AWS Private 5G is just one part of the cloud giant’s private networks business, and private networks are just one part of AWS’s overall telecom business. Still, private wireless is often top of mind for Sameer Vuyyuru, head of worldwide business development for CSPs at AWS.
“One of the more important vectors in terms of customer demand is private networks,” said Vuyyuru. “The areas latching onto private networks are typically remote, with ruggedized infrastructure and massive amounts of data.”
Corporations with large numbers of remote locations are turning to AWS for private network solutions, Vuyyuru said. Transcontinental private networks are coming in 2023, he predicted, adding that energy companies and those that support energy production make up an important part of AWS’s private networks customer base.
In addition, the public sector is driving demand for private networks. Vuyyuru named state and local governments, educational institutions, and the U.S. Department of Defense as key customers, adding that AWS is working on private networks across roughly 40 different verticals.
In total, the company has about 190 private networks in production, Vuyyuru said, adding that most are LTE networks.
Edge compute infrastructure running AWS cloud software is foundational to AWS’s private networks play. AWS Snowball, Snowcone and Outpost appliances are among those that can run core network software from one of more than a dozen vendors, Vuyyuru explained.
“Every single one of our deployments has a core from a partner,” he said. “We do not have a core network nor do we plan to.”
AWS also partners with radio vendors for its private network deployments, and often with public carriers who supply spectrum and network expertise.
The company highlighted two examples of private network deployments with public carriers. In New Zealand, network operator Spark’s deployment of a Mavenir 5G standalone core solution on AWS Snowball Edge can enable private 5G, Vuyyuru said. In Thailand, dtac has launched a private 5G proof-of-concept with AWS and has plans to market private 5G to enterprise customers.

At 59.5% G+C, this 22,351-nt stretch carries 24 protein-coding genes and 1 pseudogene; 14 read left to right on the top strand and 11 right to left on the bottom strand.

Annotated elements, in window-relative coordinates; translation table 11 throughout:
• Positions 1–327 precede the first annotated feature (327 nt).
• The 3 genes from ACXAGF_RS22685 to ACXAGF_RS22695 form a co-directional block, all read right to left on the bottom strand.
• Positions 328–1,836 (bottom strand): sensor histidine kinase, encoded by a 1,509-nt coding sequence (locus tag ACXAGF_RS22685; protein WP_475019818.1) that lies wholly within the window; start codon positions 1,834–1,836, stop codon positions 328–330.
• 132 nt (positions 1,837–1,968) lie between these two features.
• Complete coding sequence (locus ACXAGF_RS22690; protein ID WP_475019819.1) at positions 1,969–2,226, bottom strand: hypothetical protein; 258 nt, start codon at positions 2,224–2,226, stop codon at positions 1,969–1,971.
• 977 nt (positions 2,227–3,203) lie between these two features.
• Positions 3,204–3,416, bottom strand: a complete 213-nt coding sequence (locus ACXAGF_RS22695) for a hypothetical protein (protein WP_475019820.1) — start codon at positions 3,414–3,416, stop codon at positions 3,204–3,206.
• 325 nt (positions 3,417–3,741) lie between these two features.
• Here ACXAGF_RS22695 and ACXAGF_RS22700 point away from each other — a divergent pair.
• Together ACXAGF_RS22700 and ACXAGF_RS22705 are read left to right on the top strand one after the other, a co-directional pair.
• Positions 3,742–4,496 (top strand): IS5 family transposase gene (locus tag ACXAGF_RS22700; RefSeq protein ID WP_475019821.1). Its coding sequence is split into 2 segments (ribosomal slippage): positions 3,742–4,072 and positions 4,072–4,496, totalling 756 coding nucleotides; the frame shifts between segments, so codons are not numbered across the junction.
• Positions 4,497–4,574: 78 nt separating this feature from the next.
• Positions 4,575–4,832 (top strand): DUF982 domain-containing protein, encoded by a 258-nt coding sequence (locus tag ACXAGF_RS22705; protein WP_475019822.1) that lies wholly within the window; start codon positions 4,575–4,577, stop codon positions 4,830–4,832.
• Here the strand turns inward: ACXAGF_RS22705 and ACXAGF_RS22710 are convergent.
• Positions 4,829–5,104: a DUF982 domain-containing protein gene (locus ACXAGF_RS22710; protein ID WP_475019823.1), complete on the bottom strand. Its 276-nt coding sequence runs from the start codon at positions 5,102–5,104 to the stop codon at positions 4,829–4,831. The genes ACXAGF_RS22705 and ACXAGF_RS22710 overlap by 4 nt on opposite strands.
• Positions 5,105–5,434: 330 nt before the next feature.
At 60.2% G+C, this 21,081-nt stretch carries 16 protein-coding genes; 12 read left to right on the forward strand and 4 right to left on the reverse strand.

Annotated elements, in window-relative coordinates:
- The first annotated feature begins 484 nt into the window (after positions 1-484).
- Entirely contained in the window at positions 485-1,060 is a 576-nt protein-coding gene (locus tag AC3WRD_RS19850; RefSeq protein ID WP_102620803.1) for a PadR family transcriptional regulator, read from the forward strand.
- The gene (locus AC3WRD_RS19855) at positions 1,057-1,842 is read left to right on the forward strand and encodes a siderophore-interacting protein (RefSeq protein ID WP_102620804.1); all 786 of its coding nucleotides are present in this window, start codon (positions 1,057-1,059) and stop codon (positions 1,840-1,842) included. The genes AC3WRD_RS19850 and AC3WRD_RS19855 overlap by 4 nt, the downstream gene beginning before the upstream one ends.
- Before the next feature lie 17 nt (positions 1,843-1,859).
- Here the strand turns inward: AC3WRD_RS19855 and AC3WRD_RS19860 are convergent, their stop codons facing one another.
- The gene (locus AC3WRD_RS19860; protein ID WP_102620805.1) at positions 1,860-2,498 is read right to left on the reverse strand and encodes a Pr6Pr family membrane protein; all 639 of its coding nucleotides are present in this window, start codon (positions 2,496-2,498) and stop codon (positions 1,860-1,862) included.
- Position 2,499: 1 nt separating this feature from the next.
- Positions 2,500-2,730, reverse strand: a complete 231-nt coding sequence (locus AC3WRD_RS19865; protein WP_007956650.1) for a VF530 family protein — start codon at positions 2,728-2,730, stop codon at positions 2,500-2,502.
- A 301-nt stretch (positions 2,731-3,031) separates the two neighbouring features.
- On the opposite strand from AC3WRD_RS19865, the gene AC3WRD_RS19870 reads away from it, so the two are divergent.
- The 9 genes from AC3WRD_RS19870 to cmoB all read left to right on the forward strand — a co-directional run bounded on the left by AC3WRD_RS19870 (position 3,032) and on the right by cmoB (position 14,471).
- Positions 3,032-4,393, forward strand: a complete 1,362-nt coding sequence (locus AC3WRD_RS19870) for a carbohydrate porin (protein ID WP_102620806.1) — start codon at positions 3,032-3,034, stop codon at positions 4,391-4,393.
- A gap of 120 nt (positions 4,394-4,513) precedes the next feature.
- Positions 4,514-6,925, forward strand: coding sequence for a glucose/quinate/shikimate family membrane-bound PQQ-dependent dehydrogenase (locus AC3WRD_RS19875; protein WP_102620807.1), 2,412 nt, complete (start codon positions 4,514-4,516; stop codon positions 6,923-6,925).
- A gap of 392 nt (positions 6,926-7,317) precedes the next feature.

“The key benefit of a private network is that it can be custom-built for specific use cases for each corporation,” said dtac’s chief business officer Rajiv Bawa, in a press release. “In particular, we see fantastic potential in vertical industries such as manufacturing, automotive assembly, shipping, logistics, public health, and agriculture.”
In the U.S., Vuyyuru highlighted oil giant Philips 66 and the U.S. Army as flagship private networks customers. AWS is also behind a private 5G network on the campus of California Polytechnic State University (Cal Poly), where Vuyyuru’s son happens to be a student.
The Cal Poly network is a partnership between AWS and Federated Wireless, both of which are trying to offer their own turnkey private 5G services. Federated Wireless sells its private 5G solution through the AWS Marketplace, and like AWS itself, the company assembles a roster of vendors to meet each customer’s specific needs. Federated Wireless is a Spectrum Access System provider, meaning it deploys sensors and software to mediate access to the shared CBRS spectrum.
AWS has yet to announce details on any customer wins for its private 5G service. At launch, the company named Dish Network and Koch Industries as customers. But Dish has been too busy building its cloud-based public network (in partnership with AWS) to spend much time on private networks. And Koch Industries has decided not to deploy 5G core network software on AWS edge infrastructure, although it does use the AWS public cloud for network management and end-user device authentication.